Software can help reduce
annual stress of tax time
Alan Zisman (c) 2007 First published in Business
20-26, 2007; issue 908
High Tech Office column;
As I write this, the Canada Revenue Agency has temporarily shut down
its various online tax return systems: Netfile, Telefile and eFile.
According to CRA, the problem is not due to hackers or computer viruses
and has been traced to software maintenance conducted on March 4. The
system should be back up and running any day now. So by the time
you’re reading this, it should be business as usual as we
down to this year’s deadline.
Estimates are that about half of all Canadian returns are filed
electronically, many making use of personal tax software. And while
consumers can happily continue using, say, Microsoft Office 2000 for
years, blithely ignoring newer product releases, they need a new
version of tax software for each year’s returns.
UFile, produced for 20 years by Montreal-based Dr Tax Software
available in boxed standard edition ($20) and plus edition ($30) and
online (at www.ufile.ca
starting at $16 (free to students). The plus version offers free phone
support, the ability to prepare up to 12 returns (versus six with the
standard version) and a new retirement planner. The retirement feature
automatically draws on age and income information entered into the tax
return and provides estimates of retirement capital.
QuickTax from Intuit
is also available in both boxed and online
editions. In addition, the desktop version can be downloaded from http://turbotax.intuit.ca/tax-software/index.jsp
QuickTax is available in a range of versions for both personal and
business returns. All promise to help maximize deductions and optimize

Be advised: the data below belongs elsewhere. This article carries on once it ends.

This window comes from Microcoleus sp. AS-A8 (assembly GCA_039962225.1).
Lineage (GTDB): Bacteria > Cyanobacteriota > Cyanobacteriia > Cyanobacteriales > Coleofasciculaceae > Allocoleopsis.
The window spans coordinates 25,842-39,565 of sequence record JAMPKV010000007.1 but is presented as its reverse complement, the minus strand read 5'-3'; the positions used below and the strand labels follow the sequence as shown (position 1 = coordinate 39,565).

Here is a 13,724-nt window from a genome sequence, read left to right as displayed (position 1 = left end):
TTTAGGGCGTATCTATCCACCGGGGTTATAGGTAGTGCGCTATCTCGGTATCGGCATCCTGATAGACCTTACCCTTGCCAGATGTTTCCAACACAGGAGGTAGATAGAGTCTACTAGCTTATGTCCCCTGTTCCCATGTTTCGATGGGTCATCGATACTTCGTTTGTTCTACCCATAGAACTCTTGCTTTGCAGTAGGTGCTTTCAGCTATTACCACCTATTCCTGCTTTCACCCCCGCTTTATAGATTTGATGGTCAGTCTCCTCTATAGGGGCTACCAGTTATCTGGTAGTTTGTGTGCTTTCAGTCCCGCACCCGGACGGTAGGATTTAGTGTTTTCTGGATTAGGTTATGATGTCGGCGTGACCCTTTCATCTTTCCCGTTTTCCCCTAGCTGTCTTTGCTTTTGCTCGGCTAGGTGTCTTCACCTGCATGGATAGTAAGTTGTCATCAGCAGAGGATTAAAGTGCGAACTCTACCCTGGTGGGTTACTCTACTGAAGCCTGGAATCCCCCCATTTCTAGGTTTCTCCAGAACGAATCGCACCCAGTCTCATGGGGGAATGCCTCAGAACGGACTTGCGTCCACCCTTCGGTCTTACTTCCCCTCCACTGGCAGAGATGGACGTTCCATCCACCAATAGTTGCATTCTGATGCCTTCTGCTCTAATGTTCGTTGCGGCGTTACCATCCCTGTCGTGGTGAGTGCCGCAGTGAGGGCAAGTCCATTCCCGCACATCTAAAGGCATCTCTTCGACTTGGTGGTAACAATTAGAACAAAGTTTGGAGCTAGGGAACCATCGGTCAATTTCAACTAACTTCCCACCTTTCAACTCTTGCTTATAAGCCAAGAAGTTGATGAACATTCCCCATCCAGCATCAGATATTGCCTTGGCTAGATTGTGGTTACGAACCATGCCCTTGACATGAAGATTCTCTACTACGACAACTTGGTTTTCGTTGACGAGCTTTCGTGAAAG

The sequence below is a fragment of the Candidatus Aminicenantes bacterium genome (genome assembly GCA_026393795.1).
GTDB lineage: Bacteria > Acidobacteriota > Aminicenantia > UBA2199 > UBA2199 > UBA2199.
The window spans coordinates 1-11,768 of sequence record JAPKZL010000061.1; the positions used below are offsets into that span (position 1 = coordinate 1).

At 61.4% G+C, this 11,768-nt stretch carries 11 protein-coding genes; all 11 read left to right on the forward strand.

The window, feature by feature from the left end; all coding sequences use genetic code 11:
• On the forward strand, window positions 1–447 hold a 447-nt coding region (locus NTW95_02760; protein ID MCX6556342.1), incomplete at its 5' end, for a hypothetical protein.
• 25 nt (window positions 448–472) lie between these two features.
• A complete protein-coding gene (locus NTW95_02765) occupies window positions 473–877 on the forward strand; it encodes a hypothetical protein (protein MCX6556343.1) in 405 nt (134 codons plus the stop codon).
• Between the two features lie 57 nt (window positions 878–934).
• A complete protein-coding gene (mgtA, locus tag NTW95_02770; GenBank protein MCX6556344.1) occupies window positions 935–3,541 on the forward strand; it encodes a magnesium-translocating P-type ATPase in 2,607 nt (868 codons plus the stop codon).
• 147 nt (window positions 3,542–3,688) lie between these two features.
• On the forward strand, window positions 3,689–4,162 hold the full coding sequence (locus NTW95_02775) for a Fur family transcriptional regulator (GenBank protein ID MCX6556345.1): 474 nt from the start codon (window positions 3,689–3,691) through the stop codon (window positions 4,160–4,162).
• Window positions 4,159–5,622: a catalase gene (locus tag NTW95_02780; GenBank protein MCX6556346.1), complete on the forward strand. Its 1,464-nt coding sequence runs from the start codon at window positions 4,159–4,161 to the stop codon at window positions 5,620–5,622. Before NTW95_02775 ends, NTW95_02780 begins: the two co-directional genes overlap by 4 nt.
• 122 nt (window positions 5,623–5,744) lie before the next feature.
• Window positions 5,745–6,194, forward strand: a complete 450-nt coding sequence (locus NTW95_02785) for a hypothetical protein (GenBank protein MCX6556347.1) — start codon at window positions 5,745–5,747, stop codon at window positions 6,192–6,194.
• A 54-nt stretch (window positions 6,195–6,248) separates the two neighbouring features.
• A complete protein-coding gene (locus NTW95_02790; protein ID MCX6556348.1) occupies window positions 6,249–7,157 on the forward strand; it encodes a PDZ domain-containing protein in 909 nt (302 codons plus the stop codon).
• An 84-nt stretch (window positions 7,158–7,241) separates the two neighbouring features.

RRSP and RESP contributions. QuickTax Web costs $20 for a single
return; the standard boxed edition ($40) can be used for up to five
returns. The $60 platinum edition keeps that limit on returns but adds
investment and retirement planning and investment tracking. The $100
Quicken suite bundles Intuit’s Quicken personal and home
finance software with a copy of QuickTax platinum.
The $60 QuickTax business unincorporated edition can be used for only
two returns, but offers additional features to optimize business
expenses and deductions and to help track expenses and manage
home-based business finances.
The $100 business incorporated edition can only be used for a single
return but allows users to file the T2 tax return required of
The desktop editions of both UFile and QuickTax can be used to prepare
an unlimited number of returns for people with less than $25,000 net
QuickTaxWeb is free for people with gross household income of $20,000
or less; UFile’s online version is free for people with the
$25,000 limit as its boxed versions.
Returns produced with both UFile and QuickTax can be printed or
According to a January 2007 Decima Research study commissioned by
UFile, 44% of Canadians put off filing until April, a figure in line
with the 45% who reported that filing their own returns resulted in a
moderate to high amount of stress; 32% of those polled reported that it
was “likely” that they unintentionally overlooked
exemptions or writeoffs when filing their returns.
UFile vice-president Joanne Birtch suggests that
important Canadians not fear tax season, but embrace it, simplify the
process and file on time.”
Maybe “embracing” tax season is too much to ask,
increasingly sophisticated and usable tax software should help many
taxpayers lower the inevitable stress of this time of year.